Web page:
‘It would drive a man insane; no one is ever held accountable’
One farmer in Co. Galway is at his wits’ end as his father’s flock of sheep suffered yet another dog attack last weekend.
Peter Molloy farms just a few miles outside Moycullen in Co. Galway. Occurrences where sheep owned by his family have been attacked by dogs is something that he has grown up with.
“It happens every year. The sheep are always chased by dogs at least once a year and then every three or four years there is a savage attack.
“Nothing has ever been done about it. No one is ever held accountable for the criminal damage caused by the dogs.
I’m in my 30s now. Growing up there used to be loads of sheep farmers in the area, but they’ve all given up now.
Luckily last weekend, no serious damage was caused to Molloy’s flock of 40 ewes when they were chased by two large black labrador-type dogs.
“By the stroke of luck my uncle happened to be passing. He saw that the sheep were all scattered and he found that two dogs had cornered one of the pedigree Rouge ewes.
“He took out his phone and managed to get a few pictures. He thought they might be able to help identify the dogs. The dogs then bolted off across the bogs.
“Those dogs will come back and there is a danger that they might bring two more dogs with them the next time,” Molloy said.
Just over 10 years ago, the Moycullen man set up a pedigree flock of Texel ewes with his brother. However, in the space of a single night, the flock was decimated.
“We had about nine or 10 pedigree ewes and all of their lambs. After the attack we had to bring a trailer load to the vet to be put down. Each ewe would have cost us between €250 to €300 at the time.
“My father actually got out of sheep at one point. But after a few months he started restocking again. It’s a love for it more than anything, he’s been farming all his life; he’s not in it for the money.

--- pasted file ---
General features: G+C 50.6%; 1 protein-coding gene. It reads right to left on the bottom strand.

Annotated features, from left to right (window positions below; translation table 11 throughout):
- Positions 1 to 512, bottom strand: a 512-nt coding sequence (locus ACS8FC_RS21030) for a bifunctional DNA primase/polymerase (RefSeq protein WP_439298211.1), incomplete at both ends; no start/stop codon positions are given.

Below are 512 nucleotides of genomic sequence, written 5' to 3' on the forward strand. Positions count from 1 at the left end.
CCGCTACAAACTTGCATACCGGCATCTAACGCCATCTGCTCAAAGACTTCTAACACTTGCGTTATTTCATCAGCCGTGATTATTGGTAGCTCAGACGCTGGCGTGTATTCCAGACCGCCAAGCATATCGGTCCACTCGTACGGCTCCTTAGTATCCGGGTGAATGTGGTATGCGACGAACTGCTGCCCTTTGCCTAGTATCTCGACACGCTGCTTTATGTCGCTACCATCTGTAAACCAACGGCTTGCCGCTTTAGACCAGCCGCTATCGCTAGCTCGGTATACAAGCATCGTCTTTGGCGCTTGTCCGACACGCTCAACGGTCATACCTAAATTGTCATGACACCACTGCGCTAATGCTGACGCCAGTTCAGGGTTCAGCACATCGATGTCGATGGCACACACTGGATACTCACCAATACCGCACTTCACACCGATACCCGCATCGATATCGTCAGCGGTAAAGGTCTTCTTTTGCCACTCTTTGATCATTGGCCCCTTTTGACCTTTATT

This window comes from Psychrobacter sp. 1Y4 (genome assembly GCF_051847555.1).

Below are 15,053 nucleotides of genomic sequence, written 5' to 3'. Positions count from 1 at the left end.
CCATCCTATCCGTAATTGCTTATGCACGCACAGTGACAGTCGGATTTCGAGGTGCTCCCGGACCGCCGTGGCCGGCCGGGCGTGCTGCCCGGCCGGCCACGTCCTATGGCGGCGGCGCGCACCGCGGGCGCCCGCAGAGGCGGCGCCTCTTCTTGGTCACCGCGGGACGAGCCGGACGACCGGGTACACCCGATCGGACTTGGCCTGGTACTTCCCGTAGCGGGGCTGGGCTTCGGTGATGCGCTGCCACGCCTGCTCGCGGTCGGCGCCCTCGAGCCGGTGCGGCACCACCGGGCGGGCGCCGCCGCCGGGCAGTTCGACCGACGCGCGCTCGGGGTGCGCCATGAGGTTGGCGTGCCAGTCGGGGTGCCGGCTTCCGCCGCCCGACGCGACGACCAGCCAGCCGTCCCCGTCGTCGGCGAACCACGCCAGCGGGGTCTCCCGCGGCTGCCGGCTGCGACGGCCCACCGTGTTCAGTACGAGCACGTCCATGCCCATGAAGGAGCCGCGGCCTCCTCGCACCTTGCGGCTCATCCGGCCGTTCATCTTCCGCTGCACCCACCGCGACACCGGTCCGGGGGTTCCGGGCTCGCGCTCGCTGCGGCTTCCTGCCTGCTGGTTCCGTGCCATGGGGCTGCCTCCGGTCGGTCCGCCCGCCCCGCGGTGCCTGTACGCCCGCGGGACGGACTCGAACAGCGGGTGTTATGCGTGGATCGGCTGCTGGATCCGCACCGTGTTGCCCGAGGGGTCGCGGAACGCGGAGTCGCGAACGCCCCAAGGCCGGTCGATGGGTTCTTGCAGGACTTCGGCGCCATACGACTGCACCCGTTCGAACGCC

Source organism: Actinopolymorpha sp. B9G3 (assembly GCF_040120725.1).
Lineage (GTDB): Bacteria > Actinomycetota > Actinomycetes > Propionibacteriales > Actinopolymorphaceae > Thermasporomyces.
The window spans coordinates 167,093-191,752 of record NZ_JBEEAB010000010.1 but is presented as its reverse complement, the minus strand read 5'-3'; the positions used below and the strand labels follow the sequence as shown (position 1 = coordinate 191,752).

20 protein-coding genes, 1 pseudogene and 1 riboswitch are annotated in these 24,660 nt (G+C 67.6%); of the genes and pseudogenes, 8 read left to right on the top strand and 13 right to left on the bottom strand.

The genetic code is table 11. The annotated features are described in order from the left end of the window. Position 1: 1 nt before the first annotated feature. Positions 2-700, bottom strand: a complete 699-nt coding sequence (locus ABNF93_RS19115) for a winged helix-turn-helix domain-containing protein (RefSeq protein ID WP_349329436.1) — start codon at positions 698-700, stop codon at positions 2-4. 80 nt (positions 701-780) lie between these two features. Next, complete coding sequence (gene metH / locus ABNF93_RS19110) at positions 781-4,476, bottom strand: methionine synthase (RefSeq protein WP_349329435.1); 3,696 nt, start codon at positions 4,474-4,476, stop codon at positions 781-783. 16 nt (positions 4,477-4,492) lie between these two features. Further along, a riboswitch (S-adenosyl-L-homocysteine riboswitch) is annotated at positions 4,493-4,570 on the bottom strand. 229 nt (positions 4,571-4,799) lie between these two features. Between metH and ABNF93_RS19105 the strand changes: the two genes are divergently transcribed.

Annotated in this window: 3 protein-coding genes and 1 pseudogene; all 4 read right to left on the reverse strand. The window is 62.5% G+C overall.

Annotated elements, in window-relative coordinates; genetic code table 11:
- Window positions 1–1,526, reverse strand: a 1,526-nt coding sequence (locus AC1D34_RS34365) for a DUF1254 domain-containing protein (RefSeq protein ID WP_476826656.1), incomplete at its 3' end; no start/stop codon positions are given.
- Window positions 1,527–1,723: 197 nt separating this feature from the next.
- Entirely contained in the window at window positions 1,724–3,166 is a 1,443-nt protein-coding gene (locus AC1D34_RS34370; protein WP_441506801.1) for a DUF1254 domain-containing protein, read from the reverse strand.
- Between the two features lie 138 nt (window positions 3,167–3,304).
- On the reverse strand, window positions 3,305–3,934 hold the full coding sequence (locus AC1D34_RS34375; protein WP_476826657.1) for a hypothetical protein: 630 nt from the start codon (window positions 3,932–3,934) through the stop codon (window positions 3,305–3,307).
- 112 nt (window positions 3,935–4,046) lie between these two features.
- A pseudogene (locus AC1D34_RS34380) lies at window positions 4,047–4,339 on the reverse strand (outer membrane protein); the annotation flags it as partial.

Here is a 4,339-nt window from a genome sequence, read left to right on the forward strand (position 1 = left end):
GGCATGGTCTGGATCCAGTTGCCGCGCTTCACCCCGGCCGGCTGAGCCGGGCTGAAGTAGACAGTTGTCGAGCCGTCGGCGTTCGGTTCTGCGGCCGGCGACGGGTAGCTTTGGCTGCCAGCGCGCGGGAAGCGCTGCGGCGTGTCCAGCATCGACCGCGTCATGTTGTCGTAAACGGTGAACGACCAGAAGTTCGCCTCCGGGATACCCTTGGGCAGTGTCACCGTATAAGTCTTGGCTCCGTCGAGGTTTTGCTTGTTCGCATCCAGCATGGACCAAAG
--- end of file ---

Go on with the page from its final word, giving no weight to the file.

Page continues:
We keep about 40 ewes. I told him that was enough. What’s the point if the flock is going to get attacked every year?
Losses incurred as a result of these attacks add up fast, Molloy said. Something has to be done in order to protect farmers’ livelihoods, he added.
Irresponsible dog owners
The farmer doesn’t blame the dogs, his main frustration is with the dogs’ owners.
“People go off to work and leave their dogs strolling around the house. The dogs get bored and then head off. In the past, dogs have attacked cattle and sheep around here.
“There’s a new bunch every year and they’re travelling for miles. Labradors, Huskies and Alsatians have caused the most damage. These are big dogs that can pull down ewes,” he said.
In the majority of instances where his family’s flock has suffered a dog attack, they have been left out of pocket. But on one occasion a farmer did come forward to accept responsibility and pay compensation following an attack by his dog, Molloy added.
With the attacks being so common, it is hard to justify encouraging a young farmer to use their savings to set up a pedigree sheep flock.
The Galway man believes that farmers, dog wardens and members of An Garda Siochana need to take a harder stance in relation to careless dog owners who leave their pets unsupervised and free to roam the countryside.